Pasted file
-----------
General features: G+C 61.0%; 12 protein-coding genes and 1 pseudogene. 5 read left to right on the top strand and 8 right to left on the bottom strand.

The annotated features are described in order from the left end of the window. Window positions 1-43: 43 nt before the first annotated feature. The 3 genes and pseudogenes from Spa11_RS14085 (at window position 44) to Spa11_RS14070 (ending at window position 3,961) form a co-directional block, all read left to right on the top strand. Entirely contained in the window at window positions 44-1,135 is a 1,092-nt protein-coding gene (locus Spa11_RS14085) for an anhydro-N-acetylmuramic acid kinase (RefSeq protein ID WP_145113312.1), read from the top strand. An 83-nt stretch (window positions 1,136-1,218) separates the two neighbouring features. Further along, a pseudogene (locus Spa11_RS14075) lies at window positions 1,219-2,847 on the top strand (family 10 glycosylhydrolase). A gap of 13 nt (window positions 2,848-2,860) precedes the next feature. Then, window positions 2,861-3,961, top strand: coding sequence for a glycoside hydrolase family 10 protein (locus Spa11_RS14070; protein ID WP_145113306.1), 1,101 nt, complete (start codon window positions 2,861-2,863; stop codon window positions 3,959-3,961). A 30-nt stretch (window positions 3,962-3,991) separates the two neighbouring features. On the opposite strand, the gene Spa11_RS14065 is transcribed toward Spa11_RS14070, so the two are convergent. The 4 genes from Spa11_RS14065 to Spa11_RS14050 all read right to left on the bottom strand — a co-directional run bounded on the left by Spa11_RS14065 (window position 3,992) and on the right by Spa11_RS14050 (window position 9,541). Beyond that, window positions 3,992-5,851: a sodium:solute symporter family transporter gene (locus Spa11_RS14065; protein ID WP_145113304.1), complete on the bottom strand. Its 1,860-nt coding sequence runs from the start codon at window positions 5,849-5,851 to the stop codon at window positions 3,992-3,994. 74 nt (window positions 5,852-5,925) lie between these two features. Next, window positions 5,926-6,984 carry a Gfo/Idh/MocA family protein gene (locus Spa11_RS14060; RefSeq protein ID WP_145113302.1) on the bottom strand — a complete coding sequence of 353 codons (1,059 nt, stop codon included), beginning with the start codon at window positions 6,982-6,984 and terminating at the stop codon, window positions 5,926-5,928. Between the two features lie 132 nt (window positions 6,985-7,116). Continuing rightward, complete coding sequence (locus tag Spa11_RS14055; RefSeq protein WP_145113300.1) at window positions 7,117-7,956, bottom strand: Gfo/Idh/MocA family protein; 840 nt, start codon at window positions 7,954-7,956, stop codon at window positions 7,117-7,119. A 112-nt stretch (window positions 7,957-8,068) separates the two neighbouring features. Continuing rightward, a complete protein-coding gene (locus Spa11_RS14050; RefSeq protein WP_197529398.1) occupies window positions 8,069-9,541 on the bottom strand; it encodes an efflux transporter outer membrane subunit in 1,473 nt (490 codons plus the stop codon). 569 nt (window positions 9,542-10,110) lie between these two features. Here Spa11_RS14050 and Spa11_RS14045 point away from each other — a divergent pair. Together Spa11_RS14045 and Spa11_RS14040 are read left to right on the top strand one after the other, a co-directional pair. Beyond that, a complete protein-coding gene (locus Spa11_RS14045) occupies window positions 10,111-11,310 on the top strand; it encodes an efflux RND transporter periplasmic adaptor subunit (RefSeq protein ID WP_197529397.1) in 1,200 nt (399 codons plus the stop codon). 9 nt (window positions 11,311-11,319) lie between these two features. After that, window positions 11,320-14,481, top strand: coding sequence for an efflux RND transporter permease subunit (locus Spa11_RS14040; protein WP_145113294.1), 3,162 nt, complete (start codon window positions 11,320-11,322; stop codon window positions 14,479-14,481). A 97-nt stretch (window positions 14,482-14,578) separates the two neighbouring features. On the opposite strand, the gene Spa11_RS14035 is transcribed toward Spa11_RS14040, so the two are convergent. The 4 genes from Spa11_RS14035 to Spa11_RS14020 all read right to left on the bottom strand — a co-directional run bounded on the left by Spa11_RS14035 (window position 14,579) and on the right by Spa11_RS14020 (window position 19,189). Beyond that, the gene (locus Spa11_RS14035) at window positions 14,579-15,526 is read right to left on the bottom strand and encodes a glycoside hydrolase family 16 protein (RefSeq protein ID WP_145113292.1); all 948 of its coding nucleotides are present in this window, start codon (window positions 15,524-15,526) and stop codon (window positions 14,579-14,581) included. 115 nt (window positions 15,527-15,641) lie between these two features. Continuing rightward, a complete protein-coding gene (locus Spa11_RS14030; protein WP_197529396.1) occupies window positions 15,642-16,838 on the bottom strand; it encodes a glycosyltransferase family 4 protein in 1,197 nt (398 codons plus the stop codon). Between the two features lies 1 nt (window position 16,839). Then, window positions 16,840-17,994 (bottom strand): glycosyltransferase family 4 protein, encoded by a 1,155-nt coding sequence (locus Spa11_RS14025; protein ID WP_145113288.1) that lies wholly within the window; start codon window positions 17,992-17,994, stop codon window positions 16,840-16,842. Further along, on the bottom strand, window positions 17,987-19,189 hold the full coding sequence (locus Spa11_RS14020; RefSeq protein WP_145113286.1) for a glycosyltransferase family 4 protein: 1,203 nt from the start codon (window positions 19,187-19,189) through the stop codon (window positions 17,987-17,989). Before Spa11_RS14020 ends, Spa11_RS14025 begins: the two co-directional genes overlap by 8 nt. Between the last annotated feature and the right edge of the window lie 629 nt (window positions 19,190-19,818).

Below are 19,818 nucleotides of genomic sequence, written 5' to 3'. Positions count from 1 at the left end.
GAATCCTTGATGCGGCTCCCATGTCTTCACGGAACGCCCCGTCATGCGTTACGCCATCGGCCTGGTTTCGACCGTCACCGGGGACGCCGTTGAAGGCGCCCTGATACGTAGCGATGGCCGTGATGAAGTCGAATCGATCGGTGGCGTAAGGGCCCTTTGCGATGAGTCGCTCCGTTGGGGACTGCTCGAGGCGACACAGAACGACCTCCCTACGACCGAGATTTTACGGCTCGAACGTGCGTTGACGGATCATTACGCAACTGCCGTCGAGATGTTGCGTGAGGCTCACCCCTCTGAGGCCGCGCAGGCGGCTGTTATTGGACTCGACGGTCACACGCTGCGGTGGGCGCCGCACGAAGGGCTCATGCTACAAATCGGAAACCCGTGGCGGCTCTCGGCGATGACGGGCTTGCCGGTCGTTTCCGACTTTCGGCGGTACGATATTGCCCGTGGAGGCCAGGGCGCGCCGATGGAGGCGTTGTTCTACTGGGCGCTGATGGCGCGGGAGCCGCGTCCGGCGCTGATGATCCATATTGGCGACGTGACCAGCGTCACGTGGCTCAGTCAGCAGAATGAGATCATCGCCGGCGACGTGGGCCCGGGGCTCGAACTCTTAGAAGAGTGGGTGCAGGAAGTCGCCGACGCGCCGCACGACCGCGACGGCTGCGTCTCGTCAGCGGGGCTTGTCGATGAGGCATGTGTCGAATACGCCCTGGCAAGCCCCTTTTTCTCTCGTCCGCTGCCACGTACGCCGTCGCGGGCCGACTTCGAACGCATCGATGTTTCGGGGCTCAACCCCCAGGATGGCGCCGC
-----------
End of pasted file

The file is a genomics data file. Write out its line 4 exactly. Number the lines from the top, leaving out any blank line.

GAATCCTTGATGCGGCTCCCATGTCTTCACGGAACGCCCCGTCATGCGTTACGCCATCGGCCTGGTTTCGACCGTCACCGGGGACGCCGTTGAAGGCGCCCTGATACGTAGCGATGGCCGTGATGAAGTCGAATCGATCGGTGGCGTAAGGGCCCTTTGCGATGAGTCGCTCCGTTGGGGACTGCTCGAGGCGACACAGAACGACCTCCCTACGACCGAGATTTTACGGCTCGAACGTGCGTTGACGGATCATTACGCAACTGCCGTCGAGATGTTGCGTGAGGCTCACCCCTCTGAGGCCGCGCAGGCGGCTGTTATTGGACTCGACGGTCACACGCTGCGGTGGGCGCCGCACGAAGGGCTCATGCTACAAATCGGAAACCCGTGGCGGCTCTCGGCGATGACGGGCTTGCCGGTCGTTTCCGACTTTCGGCGGTACGATATTGCCCGTGGAGGCCAGGGCGCGCCGATGGAGGCGTTGTTCTACTGGGCGCTGATGGCGCGGGAGCCGCGTCCGGCGCTGATGATCCATATTGGCGACGTGACCAGCGTCACGTGGCTCAGTCAGCAGAATGAGATCATCGCCGGCGACGTGGGCCCGGGGCTCGAACTCTTAGAAGAGTGGGTGCAGGAAGTCGCCGACGCGCCGCACGACCGCGACGGCTGCGTCTCGTCAGCGGGGCTTGTCGATGAGGCATGTGTCGAATACGCCCTGGCAAGCCCCTTTTTCTCTCGTCCGCTGCCACGTACGCCGTCGCGGGCCGACTTCGAACGCATCGATGTTTCGGGGCTCAACCCCCAGGATGGCGCCGC